Access, holdings & availability
- 2nd ed.
- Boca Raton, FL : CRC Press, 2011.
xiv, 449 p. : ill., maps.
Biological invasions -- Economic aspects.
Biological invasions -- Environmental aspects.
- "A revised, expanded, and updated second version to the successful <EM>Biological Invasions: Economic and Environmental Costs of Alien Plant, Animal, and Microbe Species</EM>, this reference discusses how non-native species invade new ecosystems and the subsequent economic and environmental effects of these species. With nine new chapters, this text provides detailed information on the major components of the invasive-species problem from six continents, including impacts on human health and livestock. The book examines ways in which non-native species destroy vital crops and forests; damage ecosystem dynamics, which leads to plant and animal biodiversity losses; and cause soil erosion and water loss"-- Provided by publisher.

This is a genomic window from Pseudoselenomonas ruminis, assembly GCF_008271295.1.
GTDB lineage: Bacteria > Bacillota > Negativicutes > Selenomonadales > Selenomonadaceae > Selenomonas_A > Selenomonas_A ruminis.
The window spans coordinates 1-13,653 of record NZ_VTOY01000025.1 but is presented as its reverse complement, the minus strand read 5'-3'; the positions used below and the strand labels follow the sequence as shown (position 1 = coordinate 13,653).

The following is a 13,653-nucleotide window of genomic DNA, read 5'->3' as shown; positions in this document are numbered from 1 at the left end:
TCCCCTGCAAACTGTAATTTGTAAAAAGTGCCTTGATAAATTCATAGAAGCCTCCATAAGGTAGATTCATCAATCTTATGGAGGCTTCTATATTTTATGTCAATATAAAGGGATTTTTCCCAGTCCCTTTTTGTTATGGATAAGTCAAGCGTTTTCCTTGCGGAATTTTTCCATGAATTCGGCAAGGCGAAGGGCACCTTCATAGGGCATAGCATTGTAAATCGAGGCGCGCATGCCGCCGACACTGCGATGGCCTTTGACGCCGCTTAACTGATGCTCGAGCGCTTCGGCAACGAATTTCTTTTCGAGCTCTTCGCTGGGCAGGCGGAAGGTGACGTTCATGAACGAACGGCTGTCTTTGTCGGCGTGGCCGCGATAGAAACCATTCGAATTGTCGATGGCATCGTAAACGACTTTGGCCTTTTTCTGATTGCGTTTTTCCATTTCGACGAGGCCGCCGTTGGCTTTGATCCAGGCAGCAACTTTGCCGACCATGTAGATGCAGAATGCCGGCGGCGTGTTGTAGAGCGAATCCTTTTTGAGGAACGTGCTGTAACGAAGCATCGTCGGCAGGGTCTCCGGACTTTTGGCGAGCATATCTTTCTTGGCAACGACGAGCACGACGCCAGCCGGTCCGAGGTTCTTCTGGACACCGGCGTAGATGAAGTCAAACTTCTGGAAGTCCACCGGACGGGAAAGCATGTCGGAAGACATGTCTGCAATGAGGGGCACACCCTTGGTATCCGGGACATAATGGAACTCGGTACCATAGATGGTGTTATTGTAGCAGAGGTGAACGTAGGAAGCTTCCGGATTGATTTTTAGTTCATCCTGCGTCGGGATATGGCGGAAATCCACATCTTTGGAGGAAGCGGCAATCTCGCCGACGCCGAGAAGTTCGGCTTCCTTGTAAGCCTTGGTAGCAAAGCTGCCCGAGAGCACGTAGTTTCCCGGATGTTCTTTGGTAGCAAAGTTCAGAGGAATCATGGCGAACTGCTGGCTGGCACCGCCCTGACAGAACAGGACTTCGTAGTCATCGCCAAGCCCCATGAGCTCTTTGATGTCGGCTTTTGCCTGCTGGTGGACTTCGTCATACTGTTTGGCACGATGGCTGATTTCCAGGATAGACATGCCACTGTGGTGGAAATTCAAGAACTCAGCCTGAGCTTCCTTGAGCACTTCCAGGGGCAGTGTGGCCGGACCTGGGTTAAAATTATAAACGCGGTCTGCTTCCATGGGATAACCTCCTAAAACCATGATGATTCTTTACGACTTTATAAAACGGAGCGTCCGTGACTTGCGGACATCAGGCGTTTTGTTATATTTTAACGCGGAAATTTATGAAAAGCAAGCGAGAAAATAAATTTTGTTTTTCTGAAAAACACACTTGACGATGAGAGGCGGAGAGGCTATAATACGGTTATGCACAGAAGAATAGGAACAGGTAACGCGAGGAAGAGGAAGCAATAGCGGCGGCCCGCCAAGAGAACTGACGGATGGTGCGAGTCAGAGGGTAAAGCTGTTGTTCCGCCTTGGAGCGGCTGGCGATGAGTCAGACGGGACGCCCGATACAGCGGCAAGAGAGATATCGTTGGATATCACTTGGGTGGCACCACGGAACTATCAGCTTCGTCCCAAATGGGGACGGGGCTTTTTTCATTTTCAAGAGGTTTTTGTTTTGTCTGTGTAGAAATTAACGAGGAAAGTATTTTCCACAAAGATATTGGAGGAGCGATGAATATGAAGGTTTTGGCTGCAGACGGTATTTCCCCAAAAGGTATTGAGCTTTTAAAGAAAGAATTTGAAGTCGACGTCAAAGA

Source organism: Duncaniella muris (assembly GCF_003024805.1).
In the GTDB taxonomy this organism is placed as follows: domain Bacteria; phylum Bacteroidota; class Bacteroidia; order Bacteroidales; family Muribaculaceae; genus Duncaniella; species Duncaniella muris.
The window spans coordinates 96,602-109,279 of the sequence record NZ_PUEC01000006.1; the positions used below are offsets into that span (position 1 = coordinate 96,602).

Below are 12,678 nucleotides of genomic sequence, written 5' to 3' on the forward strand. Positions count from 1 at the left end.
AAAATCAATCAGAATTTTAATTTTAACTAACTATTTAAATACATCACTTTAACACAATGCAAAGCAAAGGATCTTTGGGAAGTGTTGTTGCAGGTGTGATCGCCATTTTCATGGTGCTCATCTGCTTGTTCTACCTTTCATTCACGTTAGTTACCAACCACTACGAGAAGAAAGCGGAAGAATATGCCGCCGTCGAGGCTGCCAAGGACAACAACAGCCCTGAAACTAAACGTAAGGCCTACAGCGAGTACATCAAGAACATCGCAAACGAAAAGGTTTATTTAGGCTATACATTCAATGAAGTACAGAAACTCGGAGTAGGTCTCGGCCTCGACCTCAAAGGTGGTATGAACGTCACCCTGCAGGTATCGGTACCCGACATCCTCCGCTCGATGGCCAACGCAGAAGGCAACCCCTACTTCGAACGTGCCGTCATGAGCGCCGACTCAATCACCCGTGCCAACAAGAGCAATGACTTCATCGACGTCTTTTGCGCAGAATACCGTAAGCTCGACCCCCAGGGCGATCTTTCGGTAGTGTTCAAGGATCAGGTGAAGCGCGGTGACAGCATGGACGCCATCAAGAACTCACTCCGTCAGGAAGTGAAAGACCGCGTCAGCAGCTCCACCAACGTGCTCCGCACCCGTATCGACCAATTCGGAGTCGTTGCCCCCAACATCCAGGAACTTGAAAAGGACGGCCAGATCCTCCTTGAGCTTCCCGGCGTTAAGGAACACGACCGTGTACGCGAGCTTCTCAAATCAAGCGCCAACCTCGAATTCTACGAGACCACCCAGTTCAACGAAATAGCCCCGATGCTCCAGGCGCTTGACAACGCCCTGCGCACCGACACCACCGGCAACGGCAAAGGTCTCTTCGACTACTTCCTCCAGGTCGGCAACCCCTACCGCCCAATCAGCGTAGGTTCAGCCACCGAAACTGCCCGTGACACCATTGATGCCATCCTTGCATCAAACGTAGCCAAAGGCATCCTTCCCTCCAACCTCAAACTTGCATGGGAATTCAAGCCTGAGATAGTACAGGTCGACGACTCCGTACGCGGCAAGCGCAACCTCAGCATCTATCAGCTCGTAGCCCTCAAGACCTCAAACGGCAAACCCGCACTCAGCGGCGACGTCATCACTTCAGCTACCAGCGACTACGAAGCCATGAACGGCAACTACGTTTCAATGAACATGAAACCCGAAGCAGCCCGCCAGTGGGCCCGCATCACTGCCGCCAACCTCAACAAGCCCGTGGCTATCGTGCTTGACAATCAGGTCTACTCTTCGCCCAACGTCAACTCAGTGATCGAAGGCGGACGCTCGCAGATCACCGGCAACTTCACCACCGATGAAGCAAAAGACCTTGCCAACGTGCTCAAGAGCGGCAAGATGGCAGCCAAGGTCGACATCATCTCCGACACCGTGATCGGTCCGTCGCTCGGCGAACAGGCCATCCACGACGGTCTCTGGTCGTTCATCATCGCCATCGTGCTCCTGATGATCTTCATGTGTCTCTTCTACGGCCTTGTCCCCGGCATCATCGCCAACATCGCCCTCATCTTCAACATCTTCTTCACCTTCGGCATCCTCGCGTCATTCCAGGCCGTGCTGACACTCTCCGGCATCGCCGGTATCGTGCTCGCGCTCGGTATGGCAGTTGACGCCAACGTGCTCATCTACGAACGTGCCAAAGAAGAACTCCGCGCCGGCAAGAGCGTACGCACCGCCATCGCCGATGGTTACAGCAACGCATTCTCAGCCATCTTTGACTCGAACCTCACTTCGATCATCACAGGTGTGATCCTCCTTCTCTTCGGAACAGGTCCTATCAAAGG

"Some 10 million species of plants, animals, and microbes are thought to inhabit the earth, but so far only about 1.5 million of these have been identified. A mere 15 of the approximately 250,000 known plant species provide the world's human population with about 90 percent of its food.1 These crops are wheat, rice, corn, rye, barley, soybeans, and common millet. Although these crops are now grown in nearly every nation, only one or two of these crop species originated in any specific country. Among animals, eight species currently provide the bulk of the meat, milk, and eggs consumed by humans. These leading livestock species are cattle, buffalo, sheep, goats, horses, camels, chickens, and ducks. Farms in the United States feed approximately 100 million cattle, 7 million sheep, and 9 billion chickens each year"-- Provided by publisher.
- Includes bibliographical references and index.
- Local notes:
- Acquired for the Penn Libraries with assistance from the Rudolph G. Schmieder Fund.
Pimentel, David, 1925-
Rudolph G. Schmieder Fund.
- Publisher no.:
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The Rudolph G. Schmieder Fund Home Page